When you and your children’s other parent go through the custody process, the court considers multiple factors about you, your children and your lifestyle. If a judge thinks you shouldn’t share custody, you may lose out on precious time with your kids.

But what happens if you work to make yourself a better parent? Whether you move closer to your children, get a bigger house, start making more money or make some other improvement, you may feel you deserve more custody time. In Georgia, you can ask a judge to reconsider the custody arrangement.

Factors that affect a custody modification

In a new hearing, the court reconsiders your right to share in parenting responsibility. They will consider factors like:

  • How attached are your children to their current home?
  • How attached are they to you or their other parent?
  • How much can you or their other parent offer them guidance, love and support?
  • How long have your children lived in their current home?
  • How involved are you in your children’s lives?
  • How well has each parent done with parenting responsibilities?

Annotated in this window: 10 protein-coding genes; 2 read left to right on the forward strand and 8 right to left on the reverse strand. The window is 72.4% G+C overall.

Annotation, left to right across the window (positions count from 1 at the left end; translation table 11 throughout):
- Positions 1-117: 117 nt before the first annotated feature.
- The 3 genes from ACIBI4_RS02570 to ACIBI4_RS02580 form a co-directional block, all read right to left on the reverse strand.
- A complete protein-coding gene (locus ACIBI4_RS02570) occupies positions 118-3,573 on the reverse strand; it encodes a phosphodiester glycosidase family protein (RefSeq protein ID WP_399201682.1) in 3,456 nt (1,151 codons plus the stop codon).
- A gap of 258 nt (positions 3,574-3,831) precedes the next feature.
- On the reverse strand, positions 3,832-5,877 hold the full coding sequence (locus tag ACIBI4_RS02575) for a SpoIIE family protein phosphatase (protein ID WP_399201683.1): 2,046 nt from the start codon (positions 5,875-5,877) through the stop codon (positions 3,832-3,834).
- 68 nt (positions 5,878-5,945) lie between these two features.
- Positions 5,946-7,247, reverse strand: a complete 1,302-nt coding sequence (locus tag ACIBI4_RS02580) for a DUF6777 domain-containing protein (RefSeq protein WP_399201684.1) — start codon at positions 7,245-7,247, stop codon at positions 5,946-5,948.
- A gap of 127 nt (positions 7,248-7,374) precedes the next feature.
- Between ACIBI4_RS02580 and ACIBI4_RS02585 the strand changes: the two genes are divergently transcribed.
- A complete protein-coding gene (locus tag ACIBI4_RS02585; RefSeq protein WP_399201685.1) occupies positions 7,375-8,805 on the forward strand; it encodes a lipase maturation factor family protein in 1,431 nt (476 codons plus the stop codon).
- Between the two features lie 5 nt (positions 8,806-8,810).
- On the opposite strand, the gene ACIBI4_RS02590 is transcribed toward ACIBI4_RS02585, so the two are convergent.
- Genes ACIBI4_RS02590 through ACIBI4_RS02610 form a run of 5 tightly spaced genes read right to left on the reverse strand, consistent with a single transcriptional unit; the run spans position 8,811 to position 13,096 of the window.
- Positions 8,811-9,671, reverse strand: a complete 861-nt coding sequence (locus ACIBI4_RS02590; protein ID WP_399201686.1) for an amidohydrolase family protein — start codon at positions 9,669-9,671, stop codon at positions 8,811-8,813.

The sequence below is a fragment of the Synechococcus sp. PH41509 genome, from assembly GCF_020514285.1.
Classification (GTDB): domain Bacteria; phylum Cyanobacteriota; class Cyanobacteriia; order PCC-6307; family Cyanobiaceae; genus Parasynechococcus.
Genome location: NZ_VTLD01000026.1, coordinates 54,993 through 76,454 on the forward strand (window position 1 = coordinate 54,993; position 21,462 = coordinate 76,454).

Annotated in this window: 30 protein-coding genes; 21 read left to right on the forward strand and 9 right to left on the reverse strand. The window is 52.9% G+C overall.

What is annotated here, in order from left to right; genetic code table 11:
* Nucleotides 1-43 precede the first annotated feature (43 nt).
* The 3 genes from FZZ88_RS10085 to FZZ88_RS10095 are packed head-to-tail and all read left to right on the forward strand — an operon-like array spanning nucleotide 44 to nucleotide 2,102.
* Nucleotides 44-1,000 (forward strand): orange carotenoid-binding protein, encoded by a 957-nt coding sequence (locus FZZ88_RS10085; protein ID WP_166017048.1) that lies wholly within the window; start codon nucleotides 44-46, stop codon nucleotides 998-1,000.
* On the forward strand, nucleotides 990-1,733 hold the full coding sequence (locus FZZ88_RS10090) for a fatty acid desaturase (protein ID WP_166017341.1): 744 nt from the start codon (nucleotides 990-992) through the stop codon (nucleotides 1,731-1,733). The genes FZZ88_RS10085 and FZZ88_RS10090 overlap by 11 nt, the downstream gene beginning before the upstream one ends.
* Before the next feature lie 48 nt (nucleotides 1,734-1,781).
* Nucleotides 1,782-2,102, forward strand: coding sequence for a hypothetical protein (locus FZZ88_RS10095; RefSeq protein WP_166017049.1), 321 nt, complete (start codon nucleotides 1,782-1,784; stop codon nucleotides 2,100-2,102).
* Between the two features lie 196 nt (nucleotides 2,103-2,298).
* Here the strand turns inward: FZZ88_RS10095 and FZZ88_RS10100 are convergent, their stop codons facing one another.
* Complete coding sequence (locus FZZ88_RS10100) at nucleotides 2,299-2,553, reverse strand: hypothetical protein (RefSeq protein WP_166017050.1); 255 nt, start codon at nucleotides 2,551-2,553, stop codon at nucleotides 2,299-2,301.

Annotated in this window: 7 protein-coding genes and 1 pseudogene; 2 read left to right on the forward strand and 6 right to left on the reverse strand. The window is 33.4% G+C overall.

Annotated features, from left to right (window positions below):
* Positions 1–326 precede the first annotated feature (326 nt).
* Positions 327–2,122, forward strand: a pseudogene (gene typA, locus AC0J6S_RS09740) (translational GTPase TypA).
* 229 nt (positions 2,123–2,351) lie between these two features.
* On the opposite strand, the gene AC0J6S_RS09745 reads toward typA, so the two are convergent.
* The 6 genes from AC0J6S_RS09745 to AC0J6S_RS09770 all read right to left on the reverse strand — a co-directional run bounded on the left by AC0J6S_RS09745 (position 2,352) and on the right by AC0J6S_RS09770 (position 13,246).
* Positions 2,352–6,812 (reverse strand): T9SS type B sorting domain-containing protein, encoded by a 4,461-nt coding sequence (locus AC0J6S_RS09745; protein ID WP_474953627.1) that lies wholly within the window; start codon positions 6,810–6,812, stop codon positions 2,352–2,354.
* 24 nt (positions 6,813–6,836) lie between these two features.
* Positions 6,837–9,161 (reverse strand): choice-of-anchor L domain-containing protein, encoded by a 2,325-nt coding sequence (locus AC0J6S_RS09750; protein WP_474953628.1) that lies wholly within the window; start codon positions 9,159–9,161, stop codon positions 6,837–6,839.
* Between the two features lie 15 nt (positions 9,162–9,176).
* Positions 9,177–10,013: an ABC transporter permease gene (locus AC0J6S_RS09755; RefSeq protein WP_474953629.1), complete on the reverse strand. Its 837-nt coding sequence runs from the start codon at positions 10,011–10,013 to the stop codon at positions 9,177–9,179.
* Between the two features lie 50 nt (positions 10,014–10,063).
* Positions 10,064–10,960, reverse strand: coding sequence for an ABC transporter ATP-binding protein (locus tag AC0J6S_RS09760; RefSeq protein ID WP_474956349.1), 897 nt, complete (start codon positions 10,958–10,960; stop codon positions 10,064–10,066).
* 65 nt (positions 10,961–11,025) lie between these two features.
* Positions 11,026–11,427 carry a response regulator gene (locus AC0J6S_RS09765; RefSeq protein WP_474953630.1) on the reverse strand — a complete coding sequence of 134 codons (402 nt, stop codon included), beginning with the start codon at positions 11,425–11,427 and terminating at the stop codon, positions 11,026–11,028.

Courts also will consider how supportive each parent will be of the children’s relationship with the other parent.

Keeping the best interests of the children in mind

The court asks these questions and others to determine the best interests of the children. The judge will not approve any change that doesn’t benefit the children.

The court also lets the kids have a say. Children 14 or older can choose where they live. And if they are between 11 and 14 years old, the judge will consider their preferences.

A modification can give you more time with your children

If you don’t get to share custody, you can lose out on important moments with your children. But if your life changes, you may be able to offer a better home. If the judge agrees with you, the court can modify your custody arrangement.